After learning of Crystal Mangum's far-from-credible rape allegation, Mike Nifong moved on Friday, March 24, 2006 to take direct command of the eight-days-old police investigation, in a gross departure from standard procedures that avoided oversight of the investigation by any police official above the rank of sergeant. Meanwhile, the police and local papers dramatized the case as an unquestioned example of privileged white athletes victimizing a poor black woman.
Then Nifong met on March 27 with the two main police investigators in the case. They told him that a sexual-assault nurse in training at the Duke hospital thought Mangum had been raped. Perhaps Nifong believed the nurse-trainee, even though the hospital records showed no physical evidence of rape; certainly it was politically convenient to believe her.
But Nifong also had access to the reports of Mangum's wildly inconsistent stories. And he learned from the cops that Mangum had been unable to identify a single attacker in two photo lineups and that the second dancer, Kim Roberts, had called Mangum's allegations a "crock." Nifong's response: "You know, we're f***ed."
Less than an hour later, ignoring ethics rules forbidding prosecutors from publicly seeking to "heighten condemnation of the accused," the D.A. began an unprecedented, week-long media campaign. He declared with certitude in dozens of interviews that white Duke lacrosse players had raped and brutalized a black woman while pelting her with racial epithets.
Nifong compared the alleged crime to a cross-burning, and to a quadruple homicide. He falsely claimed that the players had refused to cooperate with police. Before long he had whipped up African-Americans and others in Durham and at Duke into such a frenzy of rage at the lacrosse players that it would have consumed Nifong himself had he failed to produce rape indictments before the May 2 primary election.
Meanwhile, evidence of innocence came pouring into the DA's office. But there was no turning back for Nifong. So when he learned privately that DNA tests of all 46 white lacrosse players were negative, he publicly abandoned his own office's assurance that the DNA would identify the guilty and exonerate the innocent. Instead, Nifong started saying that DNA doesn't prove anything, and that the attackers might have used condoms. Never mind that Mangum had repeatedly asserted that her "attackers" had not used condoms and that one, two, or three of them had ejaculated.
Nifong also spurned several offers by defense lawyers to show him detailed alibi and other evidence that their clients were innocent, including an electronic timeline established by time-stamped photos and cell phone records. The DA avoided ever personally interviewing the ever-changing Mangum about the facts. And he looked the other way as other evidence of innocence accumulated. This was a classic case of willful blindness to the facts. It was as though Nifong sensed that the rape charge was probably a fraud -- how could he not? -- but wanted to avoid confronting clear proof because he was determined to prosecute no matter what the evidence.
Accordingly, Nifong focused on manufacturing evidence of guilt. He rigged up a third photo-ID process that violated all the rules designed to insure reliability. The police showed Mangum photos only of lacrosse players who had attended the party. They told her this, stoo. In what amounted to a multiple choice with no wrong answers, Mangum "identified" four lacrosse players as possible attackers. Nifong obtained indictments against three of them.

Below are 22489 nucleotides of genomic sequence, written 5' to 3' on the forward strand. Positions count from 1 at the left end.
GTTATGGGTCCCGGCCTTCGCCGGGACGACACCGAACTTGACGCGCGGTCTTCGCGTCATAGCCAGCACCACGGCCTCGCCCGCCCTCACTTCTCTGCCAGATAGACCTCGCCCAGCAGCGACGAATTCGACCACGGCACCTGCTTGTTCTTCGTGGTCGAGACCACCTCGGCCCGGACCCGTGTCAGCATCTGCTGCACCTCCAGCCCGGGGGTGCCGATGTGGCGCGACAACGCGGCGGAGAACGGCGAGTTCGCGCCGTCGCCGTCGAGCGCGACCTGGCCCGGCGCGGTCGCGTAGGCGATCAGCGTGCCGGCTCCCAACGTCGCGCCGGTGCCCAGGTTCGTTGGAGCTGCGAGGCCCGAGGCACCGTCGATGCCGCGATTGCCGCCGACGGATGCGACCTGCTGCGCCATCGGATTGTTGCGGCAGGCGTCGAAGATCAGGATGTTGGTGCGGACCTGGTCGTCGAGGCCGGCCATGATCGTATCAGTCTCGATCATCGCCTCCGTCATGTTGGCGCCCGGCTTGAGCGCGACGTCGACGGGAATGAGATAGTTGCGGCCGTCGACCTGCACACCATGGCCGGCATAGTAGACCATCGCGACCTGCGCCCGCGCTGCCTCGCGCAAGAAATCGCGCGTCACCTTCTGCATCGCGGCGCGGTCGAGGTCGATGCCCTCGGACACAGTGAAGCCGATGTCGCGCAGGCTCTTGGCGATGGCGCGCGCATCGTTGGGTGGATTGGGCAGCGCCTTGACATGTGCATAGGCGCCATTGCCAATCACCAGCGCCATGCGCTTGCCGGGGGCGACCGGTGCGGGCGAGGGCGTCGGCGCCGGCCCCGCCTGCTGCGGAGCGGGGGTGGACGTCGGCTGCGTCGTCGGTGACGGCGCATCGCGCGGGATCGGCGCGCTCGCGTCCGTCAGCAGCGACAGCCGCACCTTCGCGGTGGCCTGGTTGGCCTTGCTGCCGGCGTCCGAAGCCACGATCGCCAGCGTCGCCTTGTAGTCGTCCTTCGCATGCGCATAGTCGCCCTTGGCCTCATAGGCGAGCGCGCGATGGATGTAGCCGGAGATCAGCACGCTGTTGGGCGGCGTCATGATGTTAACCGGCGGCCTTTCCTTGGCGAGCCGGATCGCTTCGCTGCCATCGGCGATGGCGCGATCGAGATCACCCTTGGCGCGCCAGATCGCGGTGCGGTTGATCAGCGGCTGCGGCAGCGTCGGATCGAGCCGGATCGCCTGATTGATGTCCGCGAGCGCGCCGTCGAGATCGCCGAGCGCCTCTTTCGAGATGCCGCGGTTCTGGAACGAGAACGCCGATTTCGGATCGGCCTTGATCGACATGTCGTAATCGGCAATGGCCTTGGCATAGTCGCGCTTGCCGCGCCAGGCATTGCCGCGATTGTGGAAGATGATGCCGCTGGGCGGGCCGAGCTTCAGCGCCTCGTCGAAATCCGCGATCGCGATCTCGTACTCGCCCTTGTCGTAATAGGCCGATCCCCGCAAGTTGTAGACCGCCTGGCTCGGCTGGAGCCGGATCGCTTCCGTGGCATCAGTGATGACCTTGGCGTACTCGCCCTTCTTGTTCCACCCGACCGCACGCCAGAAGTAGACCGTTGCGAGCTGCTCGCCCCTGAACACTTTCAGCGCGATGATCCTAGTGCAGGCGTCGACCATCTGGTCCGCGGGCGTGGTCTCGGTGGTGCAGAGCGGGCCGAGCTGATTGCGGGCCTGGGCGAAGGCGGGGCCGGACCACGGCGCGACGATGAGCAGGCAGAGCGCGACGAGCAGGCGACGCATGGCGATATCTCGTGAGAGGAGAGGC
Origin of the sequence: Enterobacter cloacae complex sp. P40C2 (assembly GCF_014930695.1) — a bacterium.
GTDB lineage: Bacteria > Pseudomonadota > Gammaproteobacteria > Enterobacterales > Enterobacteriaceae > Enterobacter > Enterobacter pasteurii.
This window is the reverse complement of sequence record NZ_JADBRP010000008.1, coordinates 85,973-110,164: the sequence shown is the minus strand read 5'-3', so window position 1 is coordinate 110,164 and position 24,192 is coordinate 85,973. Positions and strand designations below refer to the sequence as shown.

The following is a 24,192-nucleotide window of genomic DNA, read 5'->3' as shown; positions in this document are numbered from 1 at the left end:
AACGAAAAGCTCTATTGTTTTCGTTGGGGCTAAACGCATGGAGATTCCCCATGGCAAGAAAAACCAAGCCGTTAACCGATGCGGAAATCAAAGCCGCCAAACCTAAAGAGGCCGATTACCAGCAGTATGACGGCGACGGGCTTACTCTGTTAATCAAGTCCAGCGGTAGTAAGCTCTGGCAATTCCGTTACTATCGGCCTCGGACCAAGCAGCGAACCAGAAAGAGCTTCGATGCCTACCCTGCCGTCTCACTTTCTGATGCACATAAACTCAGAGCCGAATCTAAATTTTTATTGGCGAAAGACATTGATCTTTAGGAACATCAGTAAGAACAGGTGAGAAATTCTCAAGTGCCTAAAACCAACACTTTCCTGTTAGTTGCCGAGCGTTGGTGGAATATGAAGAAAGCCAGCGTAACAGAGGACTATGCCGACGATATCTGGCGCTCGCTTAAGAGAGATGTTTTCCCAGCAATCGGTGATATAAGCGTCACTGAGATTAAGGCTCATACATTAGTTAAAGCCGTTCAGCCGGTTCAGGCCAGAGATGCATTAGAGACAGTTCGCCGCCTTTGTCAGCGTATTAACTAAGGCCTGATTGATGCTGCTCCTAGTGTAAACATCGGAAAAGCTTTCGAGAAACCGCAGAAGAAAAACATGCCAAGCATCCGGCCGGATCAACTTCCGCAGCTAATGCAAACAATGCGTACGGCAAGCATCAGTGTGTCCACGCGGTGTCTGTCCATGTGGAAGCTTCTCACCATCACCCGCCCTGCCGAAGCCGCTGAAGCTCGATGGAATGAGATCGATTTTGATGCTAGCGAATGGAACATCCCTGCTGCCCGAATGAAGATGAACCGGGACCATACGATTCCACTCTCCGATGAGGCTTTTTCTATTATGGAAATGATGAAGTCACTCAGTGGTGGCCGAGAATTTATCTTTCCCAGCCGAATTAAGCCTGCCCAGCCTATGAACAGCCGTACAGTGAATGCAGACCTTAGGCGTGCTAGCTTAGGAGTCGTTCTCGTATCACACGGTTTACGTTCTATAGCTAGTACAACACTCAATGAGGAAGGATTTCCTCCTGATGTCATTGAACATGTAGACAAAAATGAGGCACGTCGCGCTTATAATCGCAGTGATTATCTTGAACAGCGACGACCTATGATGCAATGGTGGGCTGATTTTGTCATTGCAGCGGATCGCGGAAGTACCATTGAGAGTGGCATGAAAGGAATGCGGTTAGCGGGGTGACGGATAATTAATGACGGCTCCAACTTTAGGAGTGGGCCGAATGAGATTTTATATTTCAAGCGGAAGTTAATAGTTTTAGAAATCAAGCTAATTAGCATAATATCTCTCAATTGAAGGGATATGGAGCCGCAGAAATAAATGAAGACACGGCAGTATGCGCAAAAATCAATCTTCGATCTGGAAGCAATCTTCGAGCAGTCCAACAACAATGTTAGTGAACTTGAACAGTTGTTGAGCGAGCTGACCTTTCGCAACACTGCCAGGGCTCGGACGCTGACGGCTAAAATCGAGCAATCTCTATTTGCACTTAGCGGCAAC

Nifong also sent the DNA evidence to a private lab for more sensitive, "Y-STR" testing. The results were even more conclusive proof of innocence: In three meetings during April and May of 2006, lab director Brian Meehan told Nifong and his police investigators that while the DNA in the rape kit did not match any lacrosse player, the lab did find the DNA of multiple other, unidentified males. Mangum had told police she had no sexual contact with anyone for a week before the supposed rape. Rather than drop the charges, Nifong and Meehan agreed that the paid expert would hide this powerful evidence of innocence by omitting it from his report. And in the summer and fall of 2006, Nifong lied to two judges when asked whether Meehan's tests contained anything beyond what his report had revealed. What finally blew Nifong's case out of the water was a riveting, December 15 cross-examination in which defense lawyers forced Meehan to admit all the elements of this conspiracy.
Nifong's unethical media campaign, his willful blindness to the facts, his rigged photo lineup, his lies to the public and the court, and his concealment of proof of innocence are a rare study in how to frame innocent defendants by using procedural violations to construct a phony case out of whole cloth.
The DA also had accomplices who joined or assisted in his crimes, including some police officers and others, plus enablers who helped him get away with his flagrant misconduct for so long. Subsequent posts will examine some of the enablers. As for Nifong, North Carolina Attorney General Roy Cooper called him a "rogue prosecutor" in April, while declaring the three wrongly indicted defendants "innocent." The DA lost his law license in a bar disciplinary hearing in June. He was convicted of criminal contempt and jailed for a day this month. And he still faces possible investigation for crimes that could bring serious prison time, including obstruction of justice and violating the lacrosse players' civil rights.
(KC Johnson co-authored this post.)